Georgia, a southern state with a strong Republican presence, begins its “reopening” on Friday after three weeks of confinement. Its governor, Brian Kemp, a staunch ally of Donald Trump, was reluctant to implement the confinement order and has now accelerated the return to normal.
From now on, neighbors across the state will be able to go to the gym, to the hairdresser, to get their nails done or to the bowling alley, one of their favorite distractions. Starting Monday, restaurants, movie theaters and other entertainment businesses will open. Kemp has insisted that this will be done with caution and with the recommendations of keeping the distance between people, taking the temperature of the workers and extreme hygiene and disinfection measures in the establishments.
For many public health experts, this is the wrong decision. Georgia is, after Louisiana, the Southeast U.S. state most affected by the coronavirus crisis, with more than 800 deaths. The governors of other states in the country, such as Tennessee, Ohio and Colorado, have said they will not extend the containment orders that expire at the end of next week. Texas or Florida also have combative governors who have been in favor of speeding up the recovery. But the case of Georgia, the only one that has brought forward the end of the restrictions, is the most significant. Above all, because it has provoked a confrontation with Trump.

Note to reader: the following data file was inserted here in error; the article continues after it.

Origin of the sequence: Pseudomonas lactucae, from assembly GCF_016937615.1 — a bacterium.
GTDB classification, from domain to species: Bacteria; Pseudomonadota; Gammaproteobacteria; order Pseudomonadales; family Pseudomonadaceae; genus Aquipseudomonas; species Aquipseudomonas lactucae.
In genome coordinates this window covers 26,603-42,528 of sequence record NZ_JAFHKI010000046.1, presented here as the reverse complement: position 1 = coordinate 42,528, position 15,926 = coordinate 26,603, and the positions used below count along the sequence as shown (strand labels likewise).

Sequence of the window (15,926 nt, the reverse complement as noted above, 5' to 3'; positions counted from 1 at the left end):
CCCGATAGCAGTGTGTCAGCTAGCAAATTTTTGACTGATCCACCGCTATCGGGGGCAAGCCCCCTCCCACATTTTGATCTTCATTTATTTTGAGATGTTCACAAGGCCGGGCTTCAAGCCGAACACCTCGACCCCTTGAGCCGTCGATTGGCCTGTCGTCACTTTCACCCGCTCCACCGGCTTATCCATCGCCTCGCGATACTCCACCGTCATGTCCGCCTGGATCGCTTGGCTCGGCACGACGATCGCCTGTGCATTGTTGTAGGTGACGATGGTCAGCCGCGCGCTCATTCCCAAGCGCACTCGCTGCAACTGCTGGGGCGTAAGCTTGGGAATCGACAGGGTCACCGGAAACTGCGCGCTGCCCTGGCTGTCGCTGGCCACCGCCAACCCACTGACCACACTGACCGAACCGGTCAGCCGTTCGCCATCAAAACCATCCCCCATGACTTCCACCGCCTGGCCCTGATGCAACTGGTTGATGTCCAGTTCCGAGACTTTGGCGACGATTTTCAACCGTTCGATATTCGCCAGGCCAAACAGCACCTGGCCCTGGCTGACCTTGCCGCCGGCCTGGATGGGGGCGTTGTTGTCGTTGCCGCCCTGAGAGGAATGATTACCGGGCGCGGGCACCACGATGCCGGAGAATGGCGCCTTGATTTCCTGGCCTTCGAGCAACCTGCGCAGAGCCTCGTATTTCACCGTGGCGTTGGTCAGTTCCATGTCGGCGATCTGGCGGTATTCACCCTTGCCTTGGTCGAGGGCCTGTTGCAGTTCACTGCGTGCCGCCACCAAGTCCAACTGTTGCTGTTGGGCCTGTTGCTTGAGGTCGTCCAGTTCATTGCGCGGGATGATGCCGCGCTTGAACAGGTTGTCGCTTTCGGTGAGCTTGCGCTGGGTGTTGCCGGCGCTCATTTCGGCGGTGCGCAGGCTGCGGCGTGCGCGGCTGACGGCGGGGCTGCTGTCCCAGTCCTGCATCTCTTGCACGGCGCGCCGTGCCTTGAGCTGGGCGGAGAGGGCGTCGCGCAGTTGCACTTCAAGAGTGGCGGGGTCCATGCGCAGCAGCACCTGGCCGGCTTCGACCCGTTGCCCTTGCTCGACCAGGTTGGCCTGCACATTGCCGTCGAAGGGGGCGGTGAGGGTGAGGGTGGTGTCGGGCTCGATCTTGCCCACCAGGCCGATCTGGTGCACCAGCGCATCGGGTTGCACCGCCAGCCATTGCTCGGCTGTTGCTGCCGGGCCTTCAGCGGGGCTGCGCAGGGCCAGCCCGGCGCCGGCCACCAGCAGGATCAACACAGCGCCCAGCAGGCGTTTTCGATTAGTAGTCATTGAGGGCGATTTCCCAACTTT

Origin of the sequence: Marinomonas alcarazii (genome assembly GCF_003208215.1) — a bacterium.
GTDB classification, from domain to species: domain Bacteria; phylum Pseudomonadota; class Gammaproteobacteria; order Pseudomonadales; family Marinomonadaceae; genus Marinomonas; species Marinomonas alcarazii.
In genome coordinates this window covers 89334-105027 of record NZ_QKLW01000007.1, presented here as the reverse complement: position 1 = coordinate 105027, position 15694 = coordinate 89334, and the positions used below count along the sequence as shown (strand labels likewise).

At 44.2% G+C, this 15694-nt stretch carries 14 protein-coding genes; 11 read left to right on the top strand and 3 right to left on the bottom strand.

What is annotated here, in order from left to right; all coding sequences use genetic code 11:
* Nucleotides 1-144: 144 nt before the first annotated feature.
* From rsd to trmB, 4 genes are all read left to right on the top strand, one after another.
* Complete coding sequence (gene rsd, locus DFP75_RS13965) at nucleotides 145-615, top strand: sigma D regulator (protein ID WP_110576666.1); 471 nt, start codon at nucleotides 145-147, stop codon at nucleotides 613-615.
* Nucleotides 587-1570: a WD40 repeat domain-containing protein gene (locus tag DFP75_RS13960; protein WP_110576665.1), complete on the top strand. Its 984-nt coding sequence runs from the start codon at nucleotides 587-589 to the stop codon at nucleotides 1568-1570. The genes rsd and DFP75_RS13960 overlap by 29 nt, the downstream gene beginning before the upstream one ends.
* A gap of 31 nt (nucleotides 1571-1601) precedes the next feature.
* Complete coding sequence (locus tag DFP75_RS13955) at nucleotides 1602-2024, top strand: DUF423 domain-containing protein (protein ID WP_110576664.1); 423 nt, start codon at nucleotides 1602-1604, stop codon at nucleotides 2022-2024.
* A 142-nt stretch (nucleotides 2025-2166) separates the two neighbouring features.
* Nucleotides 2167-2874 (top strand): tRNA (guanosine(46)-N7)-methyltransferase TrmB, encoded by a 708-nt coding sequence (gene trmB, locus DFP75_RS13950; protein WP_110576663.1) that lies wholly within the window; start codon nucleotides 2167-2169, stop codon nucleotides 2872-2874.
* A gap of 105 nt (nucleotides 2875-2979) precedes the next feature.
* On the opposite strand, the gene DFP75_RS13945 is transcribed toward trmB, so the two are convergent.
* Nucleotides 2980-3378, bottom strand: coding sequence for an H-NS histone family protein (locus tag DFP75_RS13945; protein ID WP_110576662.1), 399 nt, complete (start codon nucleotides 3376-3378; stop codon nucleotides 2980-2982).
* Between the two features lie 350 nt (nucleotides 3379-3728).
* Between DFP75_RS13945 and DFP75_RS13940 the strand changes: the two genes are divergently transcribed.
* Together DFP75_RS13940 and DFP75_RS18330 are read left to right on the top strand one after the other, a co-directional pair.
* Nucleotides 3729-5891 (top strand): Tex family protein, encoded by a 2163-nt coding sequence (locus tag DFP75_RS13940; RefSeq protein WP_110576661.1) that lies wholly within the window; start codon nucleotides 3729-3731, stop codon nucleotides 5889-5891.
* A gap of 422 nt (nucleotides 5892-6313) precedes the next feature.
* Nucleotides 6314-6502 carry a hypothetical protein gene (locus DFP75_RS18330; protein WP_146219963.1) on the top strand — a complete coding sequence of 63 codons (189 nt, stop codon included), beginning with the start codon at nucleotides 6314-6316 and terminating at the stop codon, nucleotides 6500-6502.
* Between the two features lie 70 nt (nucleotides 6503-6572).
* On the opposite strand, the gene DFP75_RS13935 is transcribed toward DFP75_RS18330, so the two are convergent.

The US president has taken a turn in the last two days in his intention to reactivate the country – with millions of new unemployed every week – as quickly as possible. At the end of last month he said the US would be “on the move” on April 12 – which proved impossible – and last week he encouraged conservative groups to protest in the streets against the restrictions.